Anti-quota protests halt Bangladesh: 100 students injured


Bangladesh is yet again witnessing a tough time as students assembled at Dhaka University were in direct tussle with the police. This is undoubtedly, one of the biggest protests in the Sheikh Hasina era which has got tremendous public support. When the police fired bullets and tear gas shells at students who assembled at Dhaka University in huge numbers, more than 100 have been injured. The protestors are not only within the periphery of Dhaka University but also it has spread in universities in Chittagong, Rajshahi, Barisal, Rangpur, Sylhet, Savar, Khulna and the government doesn’t seem to be too comfortable in tactfully handling the young students either. The protesting students are calling for immediate withdrawal of discriminatory quotas for government jobs in favor of special groups.

According to the protesting students, 56% of the government jobs are set aside for 5% Bangladeshis whereas the remaining 95% people have to literally compete for 44%, creating an imbalanced equation. Interestingly, many of the students are in favor of slashing 30% quota set aside for descendants of veterans of the Bangladesh Liberation War. No doubt, Sheikh Hasina’s Awami League is not at all in a position to make any compromise on that. In all these decades, even when Awami League was not in power, they always looked to garner support from the veterans of the Bangladeshi Liberation War and families, evoking sentiments of late Bangabandhu Sheikh Mujib. It is too early to say that BNP or other opposition forces are behind this mass scale protests but indeed there are examples of corruption where there has been a gross misuse of the quotas in Bangladesh.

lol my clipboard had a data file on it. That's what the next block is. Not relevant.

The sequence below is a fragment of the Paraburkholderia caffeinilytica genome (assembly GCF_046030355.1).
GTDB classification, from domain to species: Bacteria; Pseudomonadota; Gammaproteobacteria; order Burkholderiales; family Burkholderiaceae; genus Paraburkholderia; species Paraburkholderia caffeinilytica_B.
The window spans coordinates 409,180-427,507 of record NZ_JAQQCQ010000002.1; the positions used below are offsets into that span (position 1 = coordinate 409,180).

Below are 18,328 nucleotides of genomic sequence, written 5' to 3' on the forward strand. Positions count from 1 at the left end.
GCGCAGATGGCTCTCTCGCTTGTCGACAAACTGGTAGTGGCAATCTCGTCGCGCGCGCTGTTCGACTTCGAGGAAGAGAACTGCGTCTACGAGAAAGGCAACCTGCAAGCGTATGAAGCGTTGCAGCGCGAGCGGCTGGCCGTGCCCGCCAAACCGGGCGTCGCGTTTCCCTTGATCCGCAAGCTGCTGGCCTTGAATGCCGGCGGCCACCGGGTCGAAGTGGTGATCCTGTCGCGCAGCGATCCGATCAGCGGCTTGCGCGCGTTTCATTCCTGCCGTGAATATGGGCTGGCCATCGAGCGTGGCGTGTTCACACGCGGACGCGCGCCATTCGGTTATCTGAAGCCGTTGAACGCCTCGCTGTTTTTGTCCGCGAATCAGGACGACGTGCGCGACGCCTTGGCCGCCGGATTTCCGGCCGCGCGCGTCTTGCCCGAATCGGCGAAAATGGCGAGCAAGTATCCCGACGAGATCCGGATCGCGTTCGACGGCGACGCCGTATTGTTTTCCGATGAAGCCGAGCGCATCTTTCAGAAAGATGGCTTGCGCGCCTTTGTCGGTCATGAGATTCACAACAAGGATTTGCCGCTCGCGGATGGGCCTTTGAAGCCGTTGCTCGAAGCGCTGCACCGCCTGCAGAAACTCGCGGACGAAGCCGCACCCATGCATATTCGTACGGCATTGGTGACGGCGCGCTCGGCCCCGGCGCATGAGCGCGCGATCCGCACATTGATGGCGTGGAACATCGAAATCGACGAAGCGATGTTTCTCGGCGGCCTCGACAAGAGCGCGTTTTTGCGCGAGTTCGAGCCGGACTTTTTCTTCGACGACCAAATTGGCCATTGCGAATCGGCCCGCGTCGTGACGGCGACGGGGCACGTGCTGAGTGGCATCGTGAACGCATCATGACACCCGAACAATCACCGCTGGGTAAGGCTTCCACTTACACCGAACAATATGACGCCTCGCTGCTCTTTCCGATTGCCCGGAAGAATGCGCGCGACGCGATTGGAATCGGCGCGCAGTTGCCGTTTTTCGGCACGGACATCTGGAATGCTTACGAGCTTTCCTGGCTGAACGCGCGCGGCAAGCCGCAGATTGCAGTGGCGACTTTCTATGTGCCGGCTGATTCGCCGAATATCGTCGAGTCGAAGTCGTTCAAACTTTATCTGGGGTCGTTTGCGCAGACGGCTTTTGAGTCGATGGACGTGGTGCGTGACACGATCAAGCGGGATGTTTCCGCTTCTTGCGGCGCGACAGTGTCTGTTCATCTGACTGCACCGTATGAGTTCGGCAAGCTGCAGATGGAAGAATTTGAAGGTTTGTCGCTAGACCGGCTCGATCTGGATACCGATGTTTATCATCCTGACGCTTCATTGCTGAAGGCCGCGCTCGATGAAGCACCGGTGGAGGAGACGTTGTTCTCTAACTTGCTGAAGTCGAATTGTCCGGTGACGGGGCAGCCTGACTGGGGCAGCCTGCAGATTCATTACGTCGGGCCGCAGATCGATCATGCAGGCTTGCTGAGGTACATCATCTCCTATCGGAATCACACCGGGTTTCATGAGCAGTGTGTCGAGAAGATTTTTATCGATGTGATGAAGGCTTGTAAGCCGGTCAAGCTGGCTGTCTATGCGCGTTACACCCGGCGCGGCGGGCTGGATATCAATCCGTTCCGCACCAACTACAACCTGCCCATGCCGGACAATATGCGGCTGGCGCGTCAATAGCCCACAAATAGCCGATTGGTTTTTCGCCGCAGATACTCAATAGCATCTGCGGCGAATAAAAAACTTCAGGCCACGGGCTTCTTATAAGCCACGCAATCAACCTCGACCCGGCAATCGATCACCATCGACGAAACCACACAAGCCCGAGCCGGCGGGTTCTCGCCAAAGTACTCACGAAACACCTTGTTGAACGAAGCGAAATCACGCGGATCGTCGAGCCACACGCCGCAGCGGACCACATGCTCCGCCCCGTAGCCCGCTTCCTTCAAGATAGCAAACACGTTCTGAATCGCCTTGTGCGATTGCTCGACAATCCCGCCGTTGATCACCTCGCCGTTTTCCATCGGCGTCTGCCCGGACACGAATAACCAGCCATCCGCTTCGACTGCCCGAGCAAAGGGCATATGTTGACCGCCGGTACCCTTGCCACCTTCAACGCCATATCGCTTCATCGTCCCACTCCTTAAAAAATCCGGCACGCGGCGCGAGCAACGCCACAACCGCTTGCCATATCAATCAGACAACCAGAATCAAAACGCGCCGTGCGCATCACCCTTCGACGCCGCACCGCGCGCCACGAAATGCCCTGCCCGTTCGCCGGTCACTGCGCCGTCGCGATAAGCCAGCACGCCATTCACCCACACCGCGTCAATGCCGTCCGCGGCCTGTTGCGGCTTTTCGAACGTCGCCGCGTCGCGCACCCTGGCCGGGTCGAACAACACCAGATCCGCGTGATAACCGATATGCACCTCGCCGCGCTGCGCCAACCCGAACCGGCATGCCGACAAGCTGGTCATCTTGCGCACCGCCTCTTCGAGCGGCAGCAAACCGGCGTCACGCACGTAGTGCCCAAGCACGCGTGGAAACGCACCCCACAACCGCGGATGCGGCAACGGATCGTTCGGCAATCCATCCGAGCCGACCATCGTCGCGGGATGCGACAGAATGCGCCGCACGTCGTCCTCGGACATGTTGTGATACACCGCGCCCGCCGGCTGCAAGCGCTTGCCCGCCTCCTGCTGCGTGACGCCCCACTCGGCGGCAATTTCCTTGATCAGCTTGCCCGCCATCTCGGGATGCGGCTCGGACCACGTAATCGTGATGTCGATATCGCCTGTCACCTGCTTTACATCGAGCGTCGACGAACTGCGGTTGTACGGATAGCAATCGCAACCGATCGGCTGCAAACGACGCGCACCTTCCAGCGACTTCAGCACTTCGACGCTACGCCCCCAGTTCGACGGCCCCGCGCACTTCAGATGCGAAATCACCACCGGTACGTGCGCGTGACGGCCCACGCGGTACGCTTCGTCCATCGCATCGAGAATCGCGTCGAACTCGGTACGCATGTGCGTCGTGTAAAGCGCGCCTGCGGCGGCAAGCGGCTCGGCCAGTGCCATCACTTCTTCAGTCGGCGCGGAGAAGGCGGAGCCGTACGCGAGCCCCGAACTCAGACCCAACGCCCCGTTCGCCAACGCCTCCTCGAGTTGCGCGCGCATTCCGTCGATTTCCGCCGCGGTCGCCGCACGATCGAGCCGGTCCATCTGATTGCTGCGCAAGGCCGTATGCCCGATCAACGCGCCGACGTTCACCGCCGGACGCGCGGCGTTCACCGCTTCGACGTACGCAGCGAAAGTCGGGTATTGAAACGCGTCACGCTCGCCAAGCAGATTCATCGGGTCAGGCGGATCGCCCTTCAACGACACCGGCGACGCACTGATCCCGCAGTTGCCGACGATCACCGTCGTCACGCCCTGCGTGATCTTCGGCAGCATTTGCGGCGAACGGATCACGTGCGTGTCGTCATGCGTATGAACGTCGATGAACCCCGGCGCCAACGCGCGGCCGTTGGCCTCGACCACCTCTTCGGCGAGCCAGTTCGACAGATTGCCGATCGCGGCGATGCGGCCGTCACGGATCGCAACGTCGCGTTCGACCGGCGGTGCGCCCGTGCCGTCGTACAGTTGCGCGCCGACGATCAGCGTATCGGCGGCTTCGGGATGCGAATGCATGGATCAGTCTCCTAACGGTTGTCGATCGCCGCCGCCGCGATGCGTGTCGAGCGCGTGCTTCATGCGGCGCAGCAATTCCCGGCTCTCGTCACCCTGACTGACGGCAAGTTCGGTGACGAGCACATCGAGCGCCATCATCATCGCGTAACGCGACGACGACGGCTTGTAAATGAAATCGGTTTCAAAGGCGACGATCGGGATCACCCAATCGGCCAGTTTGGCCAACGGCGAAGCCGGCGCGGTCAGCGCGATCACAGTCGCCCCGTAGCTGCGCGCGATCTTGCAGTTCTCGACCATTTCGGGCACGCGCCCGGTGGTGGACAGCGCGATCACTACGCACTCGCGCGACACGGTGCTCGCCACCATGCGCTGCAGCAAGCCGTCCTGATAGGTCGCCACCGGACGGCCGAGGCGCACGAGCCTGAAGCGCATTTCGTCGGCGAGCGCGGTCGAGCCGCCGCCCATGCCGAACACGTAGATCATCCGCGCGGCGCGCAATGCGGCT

Although Bangladesh Prime Minister Sheikh Hasina has asked senior Minister Obaidul Quader to have talks with the student protest leaders, any immediate settlement doesn’t seem to be likely. Anyhow, the police firing has not helped Awami League’s cause and the changing scenario can definitely give a breather to the opposition political parties. Controversies with regard to reservation or quota are very common in the Indian subcontinent but the magnitude of the protests is no doubt alarming for the current Awami League government

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